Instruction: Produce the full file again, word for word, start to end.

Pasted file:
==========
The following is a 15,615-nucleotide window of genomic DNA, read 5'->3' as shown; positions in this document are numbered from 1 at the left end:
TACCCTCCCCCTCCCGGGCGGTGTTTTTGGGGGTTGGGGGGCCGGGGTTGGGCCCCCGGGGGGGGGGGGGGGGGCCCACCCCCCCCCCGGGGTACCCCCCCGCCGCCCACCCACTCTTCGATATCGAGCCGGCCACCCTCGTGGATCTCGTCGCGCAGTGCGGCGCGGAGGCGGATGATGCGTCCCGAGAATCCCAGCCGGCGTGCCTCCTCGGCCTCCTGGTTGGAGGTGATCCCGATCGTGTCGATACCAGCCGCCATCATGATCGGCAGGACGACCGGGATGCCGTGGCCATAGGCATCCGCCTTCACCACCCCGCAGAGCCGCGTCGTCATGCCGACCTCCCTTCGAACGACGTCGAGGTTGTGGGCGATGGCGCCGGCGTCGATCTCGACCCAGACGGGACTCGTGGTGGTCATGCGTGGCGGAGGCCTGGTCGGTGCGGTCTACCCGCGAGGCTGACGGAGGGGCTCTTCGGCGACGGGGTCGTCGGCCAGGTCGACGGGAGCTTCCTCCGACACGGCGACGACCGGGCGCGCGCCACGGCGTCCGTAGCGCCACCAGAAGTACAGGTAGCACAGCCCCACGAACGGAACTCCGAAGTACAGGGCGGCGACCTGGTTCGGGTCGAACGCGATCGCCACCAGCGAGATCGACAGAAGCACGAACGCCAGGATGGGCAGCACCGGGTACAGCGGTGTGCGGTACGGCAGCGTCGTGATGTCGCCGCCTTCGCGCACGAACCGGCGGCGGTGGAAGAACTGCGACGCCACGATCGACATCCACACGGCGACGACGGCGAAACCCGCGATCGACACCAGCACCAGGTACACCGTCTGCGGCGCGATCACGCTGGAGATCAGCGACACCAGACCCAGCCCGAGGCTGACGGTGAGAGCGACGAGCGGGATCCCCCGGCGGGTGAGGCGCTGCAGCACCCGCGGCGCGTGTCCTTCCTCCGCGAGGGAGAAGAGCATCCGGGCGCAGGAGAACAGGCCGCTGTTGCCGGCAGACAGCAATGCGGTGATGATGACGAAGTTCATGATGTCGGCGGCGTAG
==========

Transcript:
The following is a 15,615-nucleotide window of genomic DNA, read 5'->3' as shown; positions in this document are numbered from 1 at the left end:
TACCCTCCCCCTCCCGGGCGGTGTTTTTGGGGGTTGGGGGGCCGGGGTTGGGCCCCCGGGGGGGGGGGGGGGGGCCCACCCCCCCCCCGGGGTACCCCCCCGCCGCCCACCCACTCTTCGATATCGAGCCGGCCACCCTCGTGGATCTCGTCGCGCAGTGCGGCGCGGAGGCGGATGATGCGTCCCGAGAATCCCAGCCGGCGTGCCTCCTCGGCCTCCTGGTTGGAGGTGATCCCGATCGTGTCGATACCAGCCGCCATCATGATCGGCAGGACGACCGGGATGCCGTGGCCATAGGCATCCGCCTTCACCACCCCGCAGAGCCGCGTCGTCATGCCGACCTCCCTTCGAACGACGTCGAGGTTGTGGGCGATGGCGCCGGCGTCGATCTCGACCCAGACGGGACTCGTGGTGGTCATGCGTGGCGGAGGCCTGGTCGGTGCGGTCTACCCGCGAGGCTGACGGAGGGGCTCTTCGGCGACGGGGTCGTCGGCCAGGTCGACGGGAGCTTCCTCCGACACGGCGACGACCGGGCGCGCGCCACGGCGTCCGTAGCGCCACCAGAAGTACAGGTAGCACAGCCCCACGAACGGAACTCCGAAGTACAGGGCGGCGACCTGGTTCGGGTCGAACGCGATCGCCACCAGCGAGATCGACAGAAGCACGAACGCCAGGATGGGCAGCACCGGGTACAGCGGTGTGCGGTACGGCAGCGTCGTGATGTCGCCGCCTTCGCGCACGAACCGGCGGCGGTGGAAGAACTGCGACGCCACGATCGACATCCACACGGCGACGACGGCGAAACCCGCGATCGACACCAGCACCAGGTACACCGTCTGCGGCGCGATCACGCTGGAGATCAGCGACACCAGACCCAGCCCGAGGCTGACGGTGAGAGCGACGAGCGGGATCCCCCGGCGGGTGAGGCGCTGCAGCACCCGCGGCGCGTGTCCTTCCTCCGCGAGGGAGAAGAGCATCCGGGCGCAGGAGAACAGGCCGCTGTTGCCGGCAGACAGCAATGCGGTGATGATGACGAAGTTCATGATGTCGGCGGCGTAG